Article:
My dog is really special. I know, this is what every dog owner says. But, my Sultan is truly, truly special in a very, very special way. We understand each other. We talk to each other. I have a constant conversation going on with him all the time. We just look at each other and we know what we ought to be doing. We love similar foods. We love similar activities. For examples, both of us love chewing flowers. Both of us love rolling on the cold floor naked. I think he looks like me. I am not kidding! I read a survey that proved that dogs tend to look like their owners. We eat from the same plate. He loves eating Borolin, toothpaste… something that I used to do when I was a kid. He is a rebel. Just like me, if you call him a bad boy, you must explain why you are calling him a bad boy… or else he will keep arguing with you. He hates it when somebody points finger at him. He doesn’t take shit from anybody. It is November 2 today. This was the day, exactly a year ago, when I took him in my arms and got him home. He had swag even when he was just a month old. He would force his way into your lap and sleep, eat from the red little apple shaped plate and lift his hind legs into the air… he had spikes too! Sultan was an explosion in my life. He forced me out of depression like a hero. He is my hero. His arrival in my world was like an explosion of a million emotions that my heart had long forgotten. My Sultan is Sultan. The real Sultan. The one and the only absolute king who rules the center of my being. I love you, my baby! My life is unimaginable without you!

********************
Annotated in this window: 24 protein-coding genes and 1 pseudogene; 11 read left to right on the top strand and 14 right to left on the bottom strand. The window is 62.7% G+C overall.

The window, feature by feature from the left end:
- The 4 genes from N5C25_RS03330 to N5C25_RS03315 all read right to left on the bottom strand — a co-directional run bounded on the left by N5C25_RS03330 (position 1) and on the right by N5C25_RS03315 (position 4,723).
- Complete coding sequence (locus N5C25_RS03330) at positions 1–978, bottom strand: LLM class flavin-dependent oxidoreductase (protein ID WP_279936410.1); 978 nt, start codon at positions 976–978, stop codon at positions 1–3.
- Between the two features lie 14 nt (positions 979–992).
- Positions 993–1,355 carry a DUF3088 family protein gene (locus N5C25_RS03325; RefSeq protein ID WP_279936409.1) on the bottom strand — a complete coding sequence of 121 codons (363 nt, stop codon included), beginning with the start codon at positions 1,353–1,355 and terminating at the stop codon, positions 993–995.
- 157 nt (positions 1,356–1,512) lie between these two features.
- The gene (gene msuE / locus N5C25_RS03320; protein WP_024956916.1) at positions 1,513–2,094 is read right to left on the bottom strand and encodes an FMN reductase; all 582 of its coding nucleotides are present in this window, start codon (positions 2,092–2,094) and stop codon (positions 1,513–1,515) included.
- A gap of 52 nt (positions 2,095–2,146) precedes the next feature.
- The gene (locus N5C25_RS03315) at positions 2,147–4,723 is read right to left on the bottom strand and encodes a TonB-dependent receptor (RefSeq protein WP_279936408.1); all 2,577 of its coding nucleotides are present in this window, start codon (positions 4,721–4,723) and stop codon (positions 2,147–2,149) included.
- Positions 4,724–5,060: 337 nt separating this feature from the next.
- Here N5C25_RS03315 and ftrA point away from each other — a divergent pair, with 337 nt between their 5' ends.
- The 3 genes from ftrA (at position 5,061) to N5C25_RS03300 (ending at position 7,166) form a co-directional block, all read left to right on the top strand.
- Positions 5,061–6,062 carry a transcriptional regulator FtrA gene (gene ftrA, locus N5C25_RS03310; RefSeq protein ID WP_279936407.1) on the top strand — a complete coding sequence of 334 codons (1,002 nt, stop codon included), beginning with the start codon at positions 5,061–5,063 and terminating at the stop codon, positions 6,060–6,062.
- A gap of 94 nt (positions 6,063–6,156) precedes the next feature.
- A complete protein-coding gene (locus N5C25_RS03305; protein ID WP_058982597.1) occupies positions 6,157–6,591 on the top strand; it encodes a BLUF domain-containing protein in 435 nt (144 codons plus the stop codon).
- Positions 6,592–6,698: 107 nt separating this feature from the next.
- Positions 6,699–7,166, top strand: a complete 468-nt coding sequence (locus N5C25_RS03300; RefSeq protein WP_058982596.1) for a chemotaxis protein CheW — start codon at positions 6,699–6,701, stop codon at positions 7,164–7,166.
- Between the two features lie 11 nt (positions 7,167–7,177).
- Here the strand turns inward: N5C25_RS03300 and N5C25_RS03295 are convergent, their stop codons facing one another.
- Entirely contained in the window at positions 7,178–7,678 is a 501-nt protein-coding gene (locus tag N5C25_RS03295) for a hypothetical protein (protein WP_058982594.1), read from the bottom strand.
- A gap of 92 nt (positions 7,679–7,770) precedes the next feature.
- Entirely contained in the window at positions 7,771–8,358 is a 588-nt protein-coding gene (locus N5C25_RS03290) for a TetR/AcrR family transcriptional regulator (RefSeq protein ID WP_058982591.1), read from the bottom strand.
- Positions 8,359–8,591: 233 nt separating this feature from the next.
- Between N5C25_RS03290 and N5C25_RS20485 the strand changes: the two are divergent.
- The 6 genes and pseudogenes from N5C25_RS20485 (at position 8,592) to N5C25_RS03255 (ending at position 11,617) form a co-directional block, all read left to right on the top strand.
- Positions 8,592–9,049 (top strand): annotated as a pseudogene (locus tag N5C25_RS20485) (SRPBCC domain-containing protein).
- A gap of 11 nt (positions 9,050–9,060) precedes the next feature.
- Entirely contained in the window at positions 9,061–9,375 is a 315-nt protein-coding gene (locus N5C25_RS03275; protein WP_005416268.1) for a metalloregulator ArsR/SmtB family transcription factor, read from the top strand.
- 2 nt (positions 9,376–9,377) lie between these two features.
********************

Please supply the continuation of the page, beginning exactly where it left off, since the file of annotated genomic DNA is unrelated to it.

Last night, we were on our terrace watching the sky lit up. The peace of watching the sky bloom like a shy bride, with the person you love, is incomparable. We had finished all our crackers. Tubri or Anaar has always been my favourite… Not the conical ones but the ones in earthen balls because they spill stars. We got plenty of them. We lit the sparkling fire-fountains one by one… and marvelled at them. It was perhaps the fourth or the fifth one, when I saw the smoke that silently goes up, unnoticed while everyone is busy watching the fireworks. The dark smoke creeps up like a rebel guest trying to escape an embarrassing party.